For now I'm using time, so 20% of run training with intensity, 20% of bike etc.

Brian
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Re: 80/20 training method [cmart] [ In reply to ]
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I thought the typical 80/20 typically refers to time. but rest between intervals is also considered "high intensity"
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Re: 80/20 training method [Thestevebrandon] [ In reply to ]
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How doable is this if you're training 10-11h a week which is pretty much on the higher end of what AGs do anyway? I'm thinking this makes sense if you do 20+h/week in which case it's pretty natural... no one can do that much intensity so you're forced to go slow most of the time, it's not rocket science. But.. if you're doing a bunch of 1h easy spins and 20min of hard intervals a week you ain't getting faster.



Thestevebrandon wrote:
Anyone familiar with, or tried, the 80/20 method of training? I heard about it recently from a friend and picked up a book about it by Matt Fitzgerald. In short, this method advocates that 80% of your training be easy in zone 1-2, and 20% of it be hard in zone 4-5. I know I always hear that most of our easy work outs are too hard, and our hard workouts are too easy. So this method seems to be consistent with that line of thinking.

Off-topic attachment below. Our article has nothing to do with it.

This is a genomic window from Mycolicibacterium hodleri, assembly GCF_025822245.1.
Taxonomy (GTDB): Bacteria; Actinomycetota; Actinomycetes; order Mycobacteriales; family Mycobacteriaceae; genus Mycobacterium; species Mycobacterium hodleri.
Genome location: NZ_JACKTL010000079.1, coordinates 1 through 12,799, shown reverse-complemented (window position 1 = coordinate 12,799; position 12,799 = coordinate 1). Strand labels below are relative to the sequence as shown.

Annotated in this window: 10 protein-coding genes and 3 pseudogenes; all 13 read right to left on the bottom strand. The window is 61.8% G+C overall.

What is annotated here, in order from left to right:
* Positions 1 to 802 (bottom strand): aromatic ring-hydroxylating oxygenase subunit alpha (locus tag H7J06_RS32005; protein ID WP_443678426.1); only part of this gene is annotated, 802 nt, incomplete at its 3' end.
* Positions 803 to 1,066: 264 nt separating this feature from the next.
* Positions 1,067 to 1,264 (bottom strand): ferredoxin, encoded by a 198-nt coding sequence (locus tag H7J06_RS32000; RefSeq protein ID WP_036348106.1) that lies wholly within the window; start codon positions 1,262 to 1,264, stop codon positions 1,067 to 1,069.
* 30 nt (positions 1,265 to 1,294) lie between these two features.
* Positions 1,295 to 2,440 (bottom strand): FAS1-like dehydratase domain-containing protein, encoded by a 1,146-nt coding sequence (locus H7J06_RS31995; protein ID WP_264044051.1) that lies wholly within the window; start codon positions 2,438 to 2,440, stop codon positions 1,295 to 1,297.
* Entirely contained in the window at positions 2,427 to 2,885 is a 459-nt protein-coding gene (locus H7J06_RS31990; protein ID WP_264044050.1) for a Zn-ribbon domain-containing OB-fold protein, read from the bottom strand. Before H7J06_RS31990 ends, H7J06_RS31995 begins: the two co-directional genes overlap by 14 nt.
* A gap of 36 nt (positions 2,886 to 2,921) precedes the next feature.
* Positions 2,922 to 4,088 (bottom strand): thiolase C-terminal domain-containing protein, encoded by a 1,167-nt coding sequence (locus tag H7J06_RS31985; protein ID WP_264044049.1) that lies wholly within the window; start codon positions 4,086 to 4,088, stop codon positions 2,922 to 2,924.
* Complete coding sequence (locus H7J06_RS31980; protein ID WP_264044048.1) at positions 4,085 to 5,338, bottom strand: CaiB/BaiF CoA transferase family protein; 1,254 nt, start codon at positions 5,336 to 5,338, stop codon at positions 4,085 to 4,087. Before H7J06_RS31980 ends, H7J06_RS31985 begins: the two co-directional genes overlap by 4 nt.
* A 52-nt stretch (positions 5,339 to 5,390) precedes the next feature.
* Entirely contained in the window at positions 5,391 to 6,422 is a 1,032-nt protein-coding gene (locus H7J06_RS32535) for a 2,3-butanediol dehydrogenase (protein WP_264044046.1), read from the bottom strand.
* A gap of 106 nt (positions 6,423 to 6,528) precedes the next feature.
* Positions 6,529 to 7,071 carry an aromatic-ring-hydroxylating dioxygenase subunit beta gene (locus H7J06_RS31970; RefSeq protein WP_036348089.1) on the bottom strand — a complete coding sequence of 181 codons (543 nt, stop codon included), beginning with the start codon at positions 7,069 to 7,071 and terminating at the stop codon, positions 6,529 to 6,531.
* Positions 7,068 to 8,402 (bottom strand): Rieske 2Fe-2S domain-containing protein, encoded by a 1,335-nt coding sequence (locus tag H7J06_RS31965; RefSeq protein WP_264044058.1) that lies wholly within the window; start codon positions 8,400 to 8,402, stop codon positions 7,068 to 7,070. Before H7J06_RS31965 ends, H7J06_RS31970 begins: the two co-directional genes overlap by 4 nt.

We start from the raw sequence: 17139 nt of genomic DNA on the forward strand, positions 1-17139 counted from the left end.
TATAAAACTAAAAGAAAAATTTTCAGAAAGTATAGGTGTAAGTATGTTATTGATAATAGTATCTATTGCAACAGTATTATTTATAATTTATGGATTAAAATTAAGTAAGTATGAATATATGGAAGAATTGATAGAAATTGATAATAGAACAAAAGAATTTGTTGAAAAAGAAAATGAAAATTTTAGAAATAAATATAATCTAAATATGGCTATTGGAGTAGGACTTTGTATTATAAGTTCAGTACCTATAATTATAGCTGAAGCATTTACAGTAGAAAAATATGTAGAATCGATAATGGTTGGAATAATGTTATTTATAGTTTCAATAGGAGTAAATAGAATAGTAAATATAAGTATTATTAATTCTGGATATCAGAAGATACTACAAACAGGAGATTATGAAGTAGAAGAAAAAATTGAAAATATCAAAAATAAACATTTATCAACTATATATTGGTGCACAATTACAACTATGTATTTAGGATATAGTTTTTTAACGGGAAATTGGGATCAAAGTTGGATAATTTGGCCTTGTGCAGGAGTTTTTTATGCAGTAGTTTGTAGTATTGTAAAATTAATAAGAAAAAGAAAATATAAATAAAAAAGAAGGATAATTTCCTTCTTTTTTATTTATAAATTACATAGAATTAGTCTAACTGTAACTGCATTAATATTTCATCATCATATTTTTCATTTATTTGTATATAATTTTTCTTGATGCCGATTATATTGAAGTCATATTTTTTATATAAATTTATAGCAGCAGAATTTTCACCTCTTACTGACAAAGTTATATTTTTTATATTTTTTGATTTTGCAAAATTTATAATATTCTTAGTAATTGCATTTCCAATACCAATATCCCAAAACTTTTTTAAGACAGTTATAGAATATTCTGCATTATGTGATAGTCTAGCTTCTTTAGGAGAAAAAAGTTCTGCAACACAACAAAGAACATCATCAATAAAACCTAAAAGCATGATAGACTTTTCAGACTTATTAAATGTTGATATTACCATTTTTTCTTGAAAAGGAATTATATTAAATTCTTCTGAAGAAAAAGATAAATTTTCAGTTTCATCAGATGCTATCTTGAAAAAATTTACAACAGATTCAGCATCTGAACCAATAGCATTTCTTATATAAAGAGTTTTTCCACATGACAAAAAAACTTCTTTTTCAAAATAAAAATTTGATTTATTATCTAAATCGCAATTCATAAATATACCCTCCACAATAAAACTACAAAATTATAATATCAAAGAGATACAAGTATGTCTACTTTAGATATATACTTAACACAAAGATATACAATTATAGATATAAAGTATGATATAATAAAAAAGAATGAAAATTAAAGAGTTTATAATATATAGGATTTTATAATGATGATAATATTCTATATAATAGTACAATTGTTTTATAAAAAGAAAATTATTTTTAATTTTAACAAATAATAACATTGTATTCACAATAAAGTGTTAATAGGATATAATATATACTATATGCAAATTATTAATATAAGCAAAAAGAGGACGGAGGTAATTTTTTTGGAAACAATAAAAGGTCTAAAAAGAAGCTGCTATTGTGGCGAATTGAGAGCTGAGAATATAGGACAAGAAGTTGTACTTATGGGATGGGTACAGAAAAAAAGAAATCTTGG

I’m interested in trying this out, but am having a bit of a hard time buying into doing 80% of my workouts at that easy of an intensity. Most of the evidence/science Fitzgerald sites in his book are from pretty small studies, so are in themselves not super convincing to me.

Just curious what your experience, if any, has been with this training method.

Thanks in advance.

What's your CdA?
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Re: 80/20 training method [trailerhouse] [ In reply to ]
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That has been my reservation, the fact that I am usually in the 10 hours/week range for training time.

Obviously not all ten hours should be high intensity. But I wonder if there should be some moderate intensity mixed in those other 8 hours.
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Re: 80/20 training method [Thestevebrandon] [ In reply to ]
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Exactly.. to benefit from the slow stuff you have to go long... Like 5-6h rides on the weekend long. If you do the minimum of 3 x 1h of quality (1swim, 1bike, 1run) you need to add 15h of easy stuff to get to the 80/20 magic ratio. Which is why I think this 80/20 is bullshit... and not because I believe that slow aerobic training is not beneficial, I actually think it is but to say that everyone needs to do this or this is some kind of revolutionary new approach, give me a break...